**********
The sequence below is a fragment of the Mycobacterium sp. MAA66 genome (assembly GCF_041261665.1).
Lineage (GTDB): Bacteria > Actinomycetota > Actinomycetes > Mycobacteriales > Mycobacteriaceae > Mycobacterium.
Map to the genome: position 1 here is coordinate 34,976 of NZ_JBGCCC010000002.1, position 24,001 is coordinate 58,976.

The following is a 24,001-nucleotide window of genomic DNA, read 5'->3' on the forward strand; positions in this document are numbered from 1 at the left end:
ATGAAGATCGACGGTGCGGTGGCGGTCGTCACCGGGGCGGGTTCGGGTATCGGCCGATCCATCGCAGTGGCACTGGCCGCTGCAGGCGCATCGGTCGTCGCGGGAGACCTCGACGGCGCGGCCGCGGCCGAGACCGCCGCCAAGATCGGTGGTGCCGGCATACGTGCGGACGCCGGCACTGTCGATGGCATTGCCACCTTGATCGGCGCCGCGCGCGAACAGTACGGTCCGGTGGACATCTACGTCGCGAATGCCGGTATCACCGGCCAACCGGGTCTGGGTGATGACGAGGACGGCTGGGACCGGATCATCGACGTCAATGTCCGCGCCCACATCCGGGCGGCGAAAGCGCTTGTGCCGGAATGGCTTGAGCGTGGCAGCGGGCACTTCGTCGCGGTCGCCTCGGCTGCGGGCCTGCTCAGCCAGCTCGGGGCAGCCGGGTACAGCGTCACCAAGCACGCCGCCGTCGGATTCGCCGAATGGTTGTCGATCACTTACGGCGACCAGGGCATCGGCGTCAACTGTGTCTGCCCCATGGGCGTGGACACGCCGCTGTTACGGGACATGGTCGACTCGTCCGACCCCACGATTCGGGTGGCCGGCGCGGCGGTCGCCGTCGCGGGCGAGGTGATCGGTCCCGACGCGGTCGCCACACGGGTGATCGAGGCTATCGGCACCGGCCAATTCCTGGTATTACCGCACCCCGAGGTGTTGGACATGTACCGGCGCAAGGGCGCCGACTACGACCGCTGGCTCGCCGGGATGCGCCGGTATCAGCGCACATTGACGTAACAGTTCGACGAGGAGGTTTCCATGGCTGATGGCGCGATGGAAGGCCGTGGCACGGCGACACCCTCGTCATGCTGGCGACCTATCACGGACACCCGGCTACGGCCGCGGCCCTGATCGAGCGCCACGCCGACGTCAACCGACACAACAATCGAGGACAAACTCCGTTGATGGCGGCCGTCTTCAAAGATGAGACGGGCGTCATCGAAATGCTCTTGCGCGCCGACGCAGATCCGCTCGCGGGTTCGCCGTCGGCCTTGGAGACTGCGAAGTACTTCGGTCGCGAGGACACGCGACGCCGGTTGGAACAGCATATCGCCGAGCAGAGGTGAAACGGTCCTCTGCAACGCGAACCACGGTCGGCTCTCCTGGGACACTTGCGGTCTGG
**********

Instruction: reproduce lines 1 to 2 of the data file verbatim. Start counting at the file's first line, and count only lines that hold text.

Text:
The sequence below is a fragment of the Mycobacterium sp. MAA66 genome (assembly GCF_041261665.1).
Lineage (GTDB): Bacteria > Actinomycetota > Actinomycetes > Mycobacteriales > Mycobacteriaceae > Mycobacterium.